Pro-Russia Hackers Targeted More than 400 U.S. Hospitals in 2020
The Russian-affiliated hacker plot was discussed by the gang in an online chatroom but was disrupted by U.S. authorities.
At the height of the pandemic, Russian-affiliated hackers were plotting to disable and hold hostage more than 400 U.S. hospitals.
The plan was discussed in 2020 in an online chatroom, but it was disrupted by the Department of Homeland Security and U.S. Cyber Command, reports the Wall Street Journal.
According to a Ukrainian researcher, the Russian cybercriminal gang known as Trickbot was the organization responsible for the ransomware plot. According to Wired, their objective was to force 428 hospitals that were busy responding to surging COVID-19 cases to quickly pay ransoms.
“Fuck clinics in the usa this week,” one Trickbot member said in the chatroom. “There’s gonna be a panic.”
The documents, which were seen by Wired, date from the summer and fall of 2020, and U.S. authorities disrupted the cybergang’s infrastructure. However, since then, Trickbot has grown its operations and strengthened its malware.
For several years now, U.S. federal authorities have been warning healthcare facilities of the threat of ransomware. In the fall of 2020, the U.S. Cybersecurity and Infrastructure Agency, FBI and Department of Health and Human Services said malicious cyber actors were targeting the healthcare sector with Trickbot malware, leading to ransomware attacks, data theft, and the disruption of critical healthcare services.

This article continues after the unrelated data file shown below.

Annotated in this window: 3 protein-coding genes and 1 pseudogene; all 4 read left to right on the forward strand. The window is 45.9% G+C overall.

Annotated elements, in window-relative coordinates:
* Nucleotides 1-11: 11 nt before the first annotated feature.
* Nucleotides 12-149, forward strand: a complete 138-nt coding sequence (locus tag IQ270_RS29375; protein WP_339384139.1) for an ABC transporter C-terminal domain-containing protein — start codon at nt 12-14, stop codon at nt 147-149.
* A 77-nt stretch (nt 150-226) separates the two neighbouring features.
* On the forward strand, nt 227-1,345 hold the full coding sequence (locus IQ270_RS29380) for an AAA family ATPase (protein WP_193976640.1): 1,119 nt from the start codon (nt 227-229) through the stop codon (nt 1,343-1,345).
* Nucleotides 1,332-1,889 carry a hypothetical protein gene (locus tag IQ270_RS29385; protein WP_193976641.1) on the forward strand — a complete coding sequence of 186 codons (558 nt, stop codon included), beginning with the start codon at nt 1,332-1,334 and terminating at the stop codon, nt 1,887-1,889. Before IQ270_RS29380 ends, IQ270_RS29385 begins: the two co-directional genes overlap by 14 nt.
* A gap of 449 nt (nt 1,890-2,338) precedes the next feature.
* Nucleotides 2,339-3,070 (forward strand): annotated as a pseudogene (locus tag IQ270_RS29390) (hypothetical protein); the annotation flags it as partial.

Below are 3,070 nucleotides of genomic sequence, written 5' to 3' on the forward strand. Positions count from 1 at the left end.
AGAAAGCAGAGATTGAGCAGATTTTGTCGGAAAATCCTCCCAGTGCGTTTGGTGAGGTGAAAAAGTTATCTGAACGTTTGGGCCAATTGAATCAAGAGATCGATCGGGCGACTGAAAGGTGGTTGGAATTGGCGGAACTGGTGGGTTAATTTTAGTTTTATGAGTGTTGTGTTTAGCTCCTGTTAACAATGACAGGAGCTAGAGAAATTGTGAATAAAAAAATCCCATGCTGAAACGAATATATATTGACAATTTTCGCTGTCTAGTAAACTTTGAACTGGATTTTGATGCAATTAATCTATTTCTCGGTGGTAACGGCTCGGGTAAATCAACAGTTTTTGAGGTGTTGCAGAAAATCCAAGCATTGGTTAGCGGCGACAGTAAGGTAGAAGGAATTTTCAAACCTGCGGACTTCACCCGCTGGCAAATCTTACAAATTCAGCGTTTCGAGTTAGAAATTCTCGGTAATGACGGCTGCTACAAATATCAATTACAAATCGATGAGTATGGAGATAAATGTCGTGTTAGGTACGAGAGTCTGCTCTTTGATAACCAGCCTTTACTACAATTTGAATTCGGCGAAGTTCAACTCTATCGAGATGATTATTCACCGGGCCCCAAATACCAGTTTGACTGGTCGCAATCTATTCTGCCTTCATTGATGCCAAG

American hospitals hit by ransomware include Sonoma Valley Hospital in Sonoma, California, all 250 Universal Health Services facilities, the Champaign-Urbana Public Health District in Illinois, Enloe Medical Center in Chico, California, Hackensack Meridian Health in New Jersey, Sturdy Memorial Hospital in Attleboro, Massachusetts, UF Health Central Florida, and many others, although it’s unclear how many of those attacks were the work of Russian-affiliated hackers.
Trickbot is also believed to be responsible for 16 attacks on U.S. emergency responders last year, reports Beckers Hospital Review.
Globally, from 2020-2021 there was a 39% increase in ransomware attacks on healthcare facilities.
Ransomware even led to a fatality in Germany in September 2020. A female hospital patient died after she was diverted to another facility 20 miles away when ransomware shut down the university-affiliated hospital where she was being admitted.
The cyber threat from Russian-affiliated cybercriminals is ongoing. Just last week President Joe Biden urged U.S. businesses to take added precautions amid “evolving” intelligence that Russia could target American companies with cyberattacks as it continues its war on Ukraine.